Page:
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Brooks Schuelke
Brooks Schuelke
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US Chamber of Commerce Again Paints Misleading Picture of Tort "Reform"

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Earlier this week, the US Chamber of Commerce published its annual Lawsuit Climate report, ranking all 50 states for their lawsuit climate.  Texas comes in at number 41. While this report seems to be getting a lot of press, few articles have really analyzed it.  After spending a little time looking at it, I have three big concerns with the report.  First, the methodology is simply ridiculous.  The study is simply a survey of general counsel attorneys for companies earning $100 million or more per year and simply asks their opinions about various states.  It’s not based on any study of tort reform initiatives, any survey of jury verdicts, any survey of statistics showing the number of times plaintiffs or defendants prevailed in cases.  It’s just not a study — it’s merely opinion based on perception.

Second, the perception and the issuance has a goal.  The executive summary of the report concedes:

as we have noted in the past, perception does become linked with reality. If the states can change the way litigators and others perceive their liability systems, we may find considerable movement in their rankings in the future. Once these perceptions change, the overall business environment may be deemed more hospitable as well.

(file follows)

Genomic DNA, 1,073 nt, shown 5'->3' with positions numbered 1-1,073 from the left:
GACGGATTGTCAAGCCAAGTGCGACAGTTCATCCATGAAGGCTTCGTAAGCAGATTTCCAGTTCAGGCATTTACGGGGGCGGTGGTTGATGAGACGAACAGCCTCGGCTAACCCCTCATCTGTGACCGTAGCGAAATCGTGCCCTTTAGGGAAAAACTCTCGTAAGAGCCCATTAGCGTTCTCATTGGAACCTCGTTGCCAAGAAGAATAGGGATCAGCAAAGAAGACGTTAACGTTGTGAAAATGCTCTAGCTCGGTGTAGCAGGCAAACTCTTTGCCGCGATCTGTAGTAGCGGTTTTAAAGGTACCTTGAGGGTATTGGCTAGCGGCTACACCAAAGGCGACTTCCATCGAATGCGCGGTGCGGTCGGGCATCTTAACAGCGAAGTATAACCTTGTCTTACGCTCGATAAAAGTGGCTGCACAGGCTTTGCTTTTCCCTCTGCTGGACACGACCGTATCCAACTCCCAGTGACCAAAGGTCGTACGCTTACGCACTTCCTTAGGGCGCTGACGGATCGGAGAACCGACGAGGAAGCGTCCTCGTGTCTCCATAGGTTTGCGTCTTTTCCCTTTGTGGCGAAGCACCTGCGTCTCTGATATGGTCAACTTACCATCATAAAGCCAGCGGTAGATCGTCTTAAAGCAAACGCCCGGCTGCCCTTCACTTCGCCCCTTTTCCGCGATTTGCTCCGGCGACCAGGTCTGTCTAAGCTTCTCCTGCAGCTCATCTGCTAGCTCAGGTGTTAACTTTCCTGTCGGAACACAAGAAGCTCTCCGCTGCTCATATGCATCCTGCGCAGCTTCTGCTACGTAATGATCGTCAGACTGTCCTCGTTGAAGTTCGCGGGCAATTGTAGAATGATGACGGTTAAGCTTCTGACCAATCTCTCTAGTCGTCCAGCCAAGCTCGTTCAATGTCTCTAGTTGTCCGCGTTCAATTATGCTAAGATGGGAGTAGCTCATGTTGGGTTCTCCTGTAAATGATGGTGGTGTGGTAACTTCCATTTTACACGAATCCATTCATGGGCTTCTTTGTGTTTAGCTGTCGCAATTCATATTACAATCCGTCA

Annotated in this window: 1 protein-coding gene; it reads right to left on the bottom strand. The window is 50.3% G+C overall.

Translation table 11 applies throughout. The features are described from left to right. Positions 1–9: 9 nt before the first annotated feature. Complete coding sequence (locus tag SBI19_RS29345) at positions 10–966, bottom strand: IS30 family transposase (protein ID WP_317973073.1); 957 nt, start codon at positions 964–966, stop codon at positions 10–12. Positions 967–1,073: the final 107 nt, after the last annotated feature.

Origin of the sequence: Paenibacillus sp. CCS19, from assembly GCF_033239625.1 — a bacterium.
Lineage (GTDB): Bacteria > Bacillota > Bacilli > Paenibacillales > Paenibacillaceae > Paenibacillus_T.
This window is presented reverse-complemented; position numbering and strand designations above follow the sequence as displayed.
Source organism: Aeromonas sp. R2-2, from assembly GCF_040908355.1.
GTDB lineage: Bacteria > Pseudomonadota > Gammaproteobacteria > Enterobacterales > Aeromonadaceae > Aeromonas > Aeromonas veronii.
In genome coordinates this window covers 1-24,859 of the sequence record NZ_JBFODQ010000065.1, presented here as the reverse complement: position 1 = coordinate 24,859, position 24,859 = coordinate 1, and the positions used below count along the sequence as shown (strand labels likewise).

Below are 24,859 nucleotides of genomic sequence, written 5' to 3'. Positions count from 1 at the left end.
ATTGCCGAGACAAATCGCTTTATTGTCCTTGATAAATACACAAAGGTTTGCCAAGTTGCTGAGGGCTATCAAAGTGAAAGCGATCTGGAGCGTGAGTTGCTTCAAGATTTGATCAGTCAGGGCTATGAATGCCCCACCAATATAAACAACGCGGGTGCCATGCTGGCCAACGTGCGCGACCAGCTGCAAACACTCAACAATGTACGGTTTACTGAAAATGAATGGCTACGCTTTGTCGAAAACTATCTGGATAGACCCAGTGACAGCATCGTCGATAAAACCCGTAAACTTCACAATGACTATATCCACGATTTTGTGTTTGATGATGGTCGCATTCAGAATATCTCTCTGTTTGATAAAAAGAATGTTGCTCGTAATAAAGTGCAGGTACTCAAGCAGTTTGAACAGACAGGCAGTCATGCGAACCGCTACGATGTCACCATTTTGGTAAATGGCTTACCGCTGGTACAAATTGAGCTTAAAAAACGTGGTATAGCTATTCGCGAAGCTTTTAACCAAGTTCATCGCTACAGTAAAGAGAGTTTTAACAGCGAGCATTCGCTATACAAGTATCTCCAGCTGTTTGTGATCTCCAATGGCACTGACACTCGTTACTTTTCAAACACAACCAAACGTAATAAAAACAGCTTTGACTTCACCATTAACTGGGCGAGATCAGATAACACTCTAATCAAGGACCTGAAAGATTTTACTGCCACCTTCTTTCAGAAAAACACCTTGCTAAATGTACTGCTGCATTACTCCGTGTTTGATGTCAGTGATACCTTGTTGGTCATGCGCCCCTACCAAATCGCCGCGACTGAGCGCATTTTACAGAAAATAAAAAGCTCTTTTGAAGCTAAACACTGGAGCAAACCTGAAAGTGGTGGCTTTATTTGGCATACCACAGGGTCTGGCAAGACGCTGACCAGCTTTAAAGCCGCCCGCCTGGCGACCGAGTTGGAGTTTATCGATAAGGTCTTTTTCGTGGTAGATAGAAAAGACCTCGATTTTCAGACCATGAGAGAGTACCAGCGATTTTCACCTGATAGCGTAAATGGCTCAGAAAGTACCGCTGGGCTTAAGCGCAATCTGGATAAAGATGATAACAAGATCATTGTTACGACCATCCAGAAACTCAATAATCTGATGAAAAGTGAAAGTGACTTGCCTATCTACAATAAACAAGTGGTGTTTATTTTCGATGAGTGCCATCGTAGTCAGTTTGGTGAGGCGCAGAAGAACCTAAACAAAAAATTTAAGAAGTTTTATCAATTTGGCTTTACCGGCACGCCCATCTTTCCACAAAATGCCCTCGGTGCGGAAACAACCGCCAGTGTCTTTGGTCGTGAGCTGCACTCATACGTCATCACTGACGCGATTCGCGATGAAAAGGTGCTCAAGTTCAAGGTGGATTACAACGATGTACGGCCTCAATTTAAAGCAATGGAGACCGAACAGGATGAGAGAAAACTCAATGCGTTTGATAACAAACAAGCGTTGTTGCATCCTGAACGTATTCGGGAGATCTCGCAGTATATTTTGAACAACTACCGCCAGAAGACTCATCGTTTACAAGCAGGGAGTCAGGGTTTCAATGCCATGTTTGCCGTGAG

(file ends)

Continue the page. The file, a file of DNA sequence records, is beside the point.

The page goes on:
The Chamber hopes that if they keep repeating to Texans that we have a poor tort climate that people will start believing it.  Nevermind the facts of our tort reform, the facts showing that defendants prevail in the Texas Supreme Court almost 90% of the time, or the facts showing jury verdicts going down. 

Third, I think the study itself shows how the general counsel interviewed are out of touch with the litigation scene.  When asked what reforms they’d like to see in the system, the number one response from the respondents was “speeding up the trial process.”  In my extensive time doing this, it’s been my experience that plaintiffs are pushing for a quick trial, and that big business and insurance companies are the ones using whatever tactics necessary to slow the case down. 

For more information, Donald Caminiti, another Injuryboard member, has also written about this.